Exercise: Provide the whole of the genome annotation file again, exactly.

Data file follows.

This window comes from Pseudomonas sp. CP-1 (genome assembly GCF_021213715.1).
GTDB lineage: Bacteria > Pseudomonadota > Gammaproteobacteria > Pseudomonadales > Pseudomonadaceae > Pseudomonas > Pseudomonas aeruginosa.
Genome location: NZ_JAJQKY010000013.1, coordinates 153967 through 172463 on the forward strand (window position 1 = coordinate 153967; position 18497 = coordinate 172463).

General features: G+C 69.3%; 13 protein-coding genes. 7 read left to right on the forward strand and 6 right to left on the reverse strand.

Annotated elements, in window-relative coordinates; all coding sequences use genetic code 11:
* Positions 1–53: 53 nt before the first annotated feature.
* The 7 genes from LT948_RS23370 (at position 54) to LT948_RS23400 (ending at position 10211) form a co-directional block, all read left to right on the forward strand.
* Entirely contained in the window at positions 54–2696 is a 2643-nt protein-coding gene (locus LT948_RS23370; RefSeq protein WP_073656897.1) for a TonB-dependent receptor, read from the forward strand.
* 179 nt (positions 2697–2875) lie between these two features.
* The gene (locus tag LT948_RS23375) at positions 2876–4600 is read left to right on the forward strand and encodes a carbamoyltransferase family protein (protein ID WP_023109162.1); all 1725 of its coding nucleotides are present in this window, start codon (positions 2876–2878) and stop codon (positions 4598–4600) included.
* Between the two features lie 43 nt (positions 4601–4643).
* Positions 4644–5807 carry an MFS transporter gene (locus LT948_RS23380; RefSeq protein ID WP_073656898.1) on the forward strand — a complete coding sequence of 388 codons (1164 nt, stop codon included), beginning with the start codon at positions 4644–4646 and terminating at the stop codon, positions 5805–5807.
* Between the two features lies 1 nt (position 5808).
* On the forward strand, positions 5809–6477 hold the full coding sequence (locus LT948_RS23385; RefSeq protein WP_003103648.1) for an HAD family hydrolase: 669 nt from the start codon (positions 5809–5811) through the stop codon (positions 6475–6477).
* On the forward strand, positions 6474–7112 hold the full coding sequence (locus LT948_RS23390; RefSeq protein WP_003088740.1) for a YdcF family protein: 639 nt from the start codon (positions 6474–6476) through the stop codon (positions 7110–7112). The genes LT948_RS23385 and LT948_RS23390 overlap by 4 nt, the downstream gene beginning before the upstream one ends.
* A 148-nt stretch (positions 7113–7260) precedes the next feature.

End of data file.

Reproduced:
This window comes from Pseudomonas sp. CP-1 (genome assembly GCF_021213715.1).
GTDB lineage: Bacteria > Pseudomonadota > Gammaproteobacteria > Pseudomonadales > Pseudomonadaceae > Pseudomonas > Pseudomonas aeruginosa.
Genome location: NZ_JAJQKY010000013.1, coordinates 153967 through 172463 on the forward strand (window position 1 = coordinate 153967; position 18497 = coordinate 172463).

General features: G+C 69.3%; 13 protein-coding genes. 7 read left to right on the forward strand and 6 right to left on the reverse strand.

Annotated elements, in window-relative coordinates; all coding sequences use genetic code 11:
* Positions 1–53: 53 nt before the first annotated feature.
* The 7 genes from LT948_RS23370 (at position 54) to LT948_RS23400 (ending at position 10211) form a co-directional block, all read left to right on the forward strand.
* Entirely contained in the window at positions 54–2696 is a 2643-nt protein-coding gene (locus LT948_RS23370; RefSeq protein WP_073656897.1) for a TonB-dependent receptor, read from the forward strand.
* 179 nt (positions 2697–2875) lie between these two features.
* The gene (locus tag LT948_RS23375) at positions 2876–4600 is read left to right on the forward strand and encodes a carbamoyltransferase family protein (protein ID WP_023109162.1); all 1725 of its coding nucleotides are present in this window, start codon (positions 2876–2878) and stop codon (positions 4598–4600) included.
* Between the two features lie 43 nt (positions 4601–4643).
* Positions 4644–5807 carry an MFS transporter gene (locus LT948_RS23380; RefSeq protein ID WP_073656898.1) on the forward strand — a complete coding sequence of 388 codons (1164 nt, stop codon included), beginning with the start codon at positions 4644–4646 and terminating at the stop codon, positions 5805–5807.
* Between the two features lies 1 nt (position 5808).
* On the forward strand, positions 5809–6477 hold the full coding sequence (locus LT948_RS23385; RefSeq protein WP_003103648.1) for an HAD family hydrolase: 669 nt from the start codon (positions 5809–5811) through the stop codon (positions 6475–6477).
* On the forward strand, positions 6474–7112 hold the full coding sequence (locus LT948_RS23390; RefSeq protein WP_003088740.1) for a YdcF family protein: 639 nt from the start codon (positions 6474–6476) through the stop codon (positions 7110–7112). The genes LT948_RS23385 and LT948_RS23390 overlap by 4 nt, the downstream gene beginning before the upstream one ends.
* A 148-nt stretch (positions 7113–7260) precedes the next feature.